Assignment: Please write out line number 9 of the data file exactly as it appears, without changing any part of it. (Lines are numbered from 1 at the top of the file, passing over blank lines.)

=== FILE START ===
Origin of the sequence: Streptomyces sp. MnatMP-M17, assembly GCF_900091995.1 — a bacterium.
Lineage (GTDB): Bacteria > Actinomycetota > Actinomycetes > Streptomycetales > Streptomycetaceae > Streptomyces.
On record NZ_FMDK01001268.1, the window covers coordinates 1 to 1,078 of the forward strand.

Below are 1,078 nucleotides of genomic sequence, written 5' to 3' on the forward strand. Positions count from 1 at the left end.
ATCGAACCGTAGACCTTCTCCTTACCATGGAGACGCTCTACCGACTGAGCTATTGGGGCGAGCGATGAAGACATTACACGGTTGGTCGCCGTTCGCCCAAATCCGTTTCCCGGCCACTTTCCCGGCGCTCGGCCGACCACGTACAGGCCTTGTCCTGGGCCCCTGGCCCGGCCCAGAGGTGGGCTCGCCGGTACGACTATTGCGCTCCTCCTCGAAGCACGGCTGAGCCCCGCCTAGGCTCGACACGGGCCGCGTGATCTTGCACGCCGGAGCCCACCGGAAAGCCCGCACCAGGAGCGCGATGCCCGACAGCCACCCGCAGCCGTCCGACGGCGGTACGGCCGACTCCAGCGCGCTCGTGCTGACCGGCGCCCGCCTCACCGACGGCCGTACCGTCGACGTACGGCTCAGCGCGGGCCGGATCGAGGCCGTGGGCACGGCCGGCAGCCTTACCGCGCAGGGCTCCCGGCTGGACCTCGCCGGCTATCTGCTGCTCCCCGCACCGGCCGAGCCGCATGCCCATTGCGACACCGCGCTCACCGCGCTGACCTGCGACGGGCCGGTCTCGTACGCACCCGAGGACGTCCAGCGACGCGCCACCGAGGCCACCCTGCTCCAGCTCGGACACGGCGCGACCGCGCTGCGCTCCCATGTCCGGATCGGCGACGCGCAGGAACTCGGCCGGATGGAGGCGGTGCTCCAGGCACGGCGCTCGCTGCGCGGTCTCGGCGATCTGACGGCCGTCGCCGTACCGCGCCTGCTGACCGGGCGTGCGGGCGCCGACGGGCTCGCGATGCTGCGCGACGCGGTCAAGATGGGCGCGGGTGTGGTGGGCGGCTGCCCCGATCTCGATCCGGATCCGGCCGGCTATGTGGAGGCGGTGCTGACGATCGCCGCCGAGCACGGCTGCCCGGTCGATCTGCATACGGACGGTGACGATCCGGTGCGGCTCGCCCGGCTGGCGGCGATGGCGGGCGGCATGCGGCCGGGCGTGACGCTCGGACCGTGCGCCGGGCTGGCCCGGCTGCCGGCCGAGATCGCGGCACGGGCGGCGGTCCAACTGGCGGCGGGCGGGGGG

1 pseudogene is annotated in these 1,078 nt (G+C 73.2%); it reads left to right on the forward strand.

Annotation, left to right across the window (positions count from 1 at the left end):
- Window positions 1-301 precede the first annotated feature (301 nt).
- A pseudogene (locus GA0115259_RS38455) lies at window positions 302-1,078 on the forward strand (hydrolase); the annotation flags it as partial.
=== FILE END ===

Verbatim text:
- A pseudogene (locus GA0115259_RS38455) lies at window positions 302-1,078 on the forward strand (hydrolase); the annotation flags it as partial.